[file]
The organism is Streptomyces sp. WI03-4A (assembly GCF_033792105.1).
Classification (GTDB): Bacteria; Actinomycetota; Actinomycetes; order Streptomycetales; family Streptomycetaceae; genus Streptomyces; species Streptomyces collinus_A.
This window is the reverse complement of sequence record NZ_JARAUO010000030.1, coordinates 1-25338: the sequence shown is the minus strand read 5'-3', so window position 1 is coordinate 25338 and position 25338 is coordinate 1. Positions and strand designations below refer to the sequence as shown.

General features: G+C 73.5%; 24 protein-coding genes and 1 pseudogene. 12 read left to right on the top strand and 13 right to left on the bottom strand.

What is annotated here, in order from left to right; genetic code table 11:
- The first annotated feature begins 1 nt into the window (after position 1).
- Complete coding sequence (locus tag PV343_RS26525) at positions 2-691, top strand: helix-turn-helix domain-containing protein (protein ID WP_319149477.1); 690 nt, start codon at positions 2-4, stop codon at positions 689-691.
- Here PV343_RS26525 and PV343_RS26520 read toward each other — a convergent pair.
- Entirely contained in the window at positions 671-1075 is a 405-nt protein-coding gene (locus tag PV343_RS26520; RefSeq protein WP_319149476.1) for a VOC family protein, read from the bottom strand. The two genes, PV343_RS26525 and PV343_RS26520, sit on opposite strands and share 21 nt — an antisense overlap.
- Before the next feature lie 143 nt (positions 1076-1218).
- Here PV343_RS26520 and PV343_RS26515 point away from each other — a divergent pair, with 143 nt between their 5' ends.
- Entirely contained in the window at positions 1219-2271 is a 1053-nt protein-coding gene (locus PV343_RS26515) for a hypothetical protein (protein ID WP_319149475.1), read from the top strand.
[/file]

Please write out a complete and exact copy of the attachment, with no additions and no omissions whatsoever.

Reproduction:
The organism is Streptomyces sp. WI03-4A (assembly GCF_033792105.1).
Classification (GTDB): Bacteria; Actinomycetota; Actinomycetes; order Streptomycetales; family Streptomycetaceae; genus Streptomyces; species Streptomyces collinus_A.
This window is the reverse complement of sequence record NZ_JARAUO010000030.1, coordinates 1-25338: the sequence shown is the minus strand read 5'-3', so window position 1 is coordinate 25338 and position 25338 is coordinate 1. Positions and strand designations below refer to the sequence as shown.

General features: G+C 73.5%; 24 protein-coding genes and 1 pseudogene. 12 read left to right on the top strand and 13 right to left on the bottom strand.

What is annotated here, in order from left to right; genetic code table 11:
- The first annotated feature begins 1 nt into the window (after position 1).
- Complete coding sequence (locus tag PV343_RS26525) at positions 2-691, top strand: helix-turn-helix domain-containing protein (protein ID WP_319149477.1); 690 nt, start codon at positions 2-4, stop codon at positions 689-691.
- Here PV343_RS26525 and PV343_RS26520 read toward each other — a convergent pair.
- Entirely contained in the window at positions 671-1075 is a 405-nt protein-coding gene (locus tag PV343_RS26520; RefSeq protein WP_319149476.1) for a VOC family protein, read from the bottom strand. The two genes, PV343_RS26525 and PV343_RS26520, sit on opposite strands and share 21 nt — an antisense overlap.
- Before the next feature lie 143 nt (positions 1076-1218).
- Here PV343_RS26520 and PV343_RS26515 point away from each other — a divergent pair, with 143 nt between their 5' ends.
- Entirely contained in the window at positions 1219-2271 is a 1053-nt protein-coding gene (locus PV343_RS26515) for a hypothetical protein (protein ID WP_319149475.1), read from the top strand.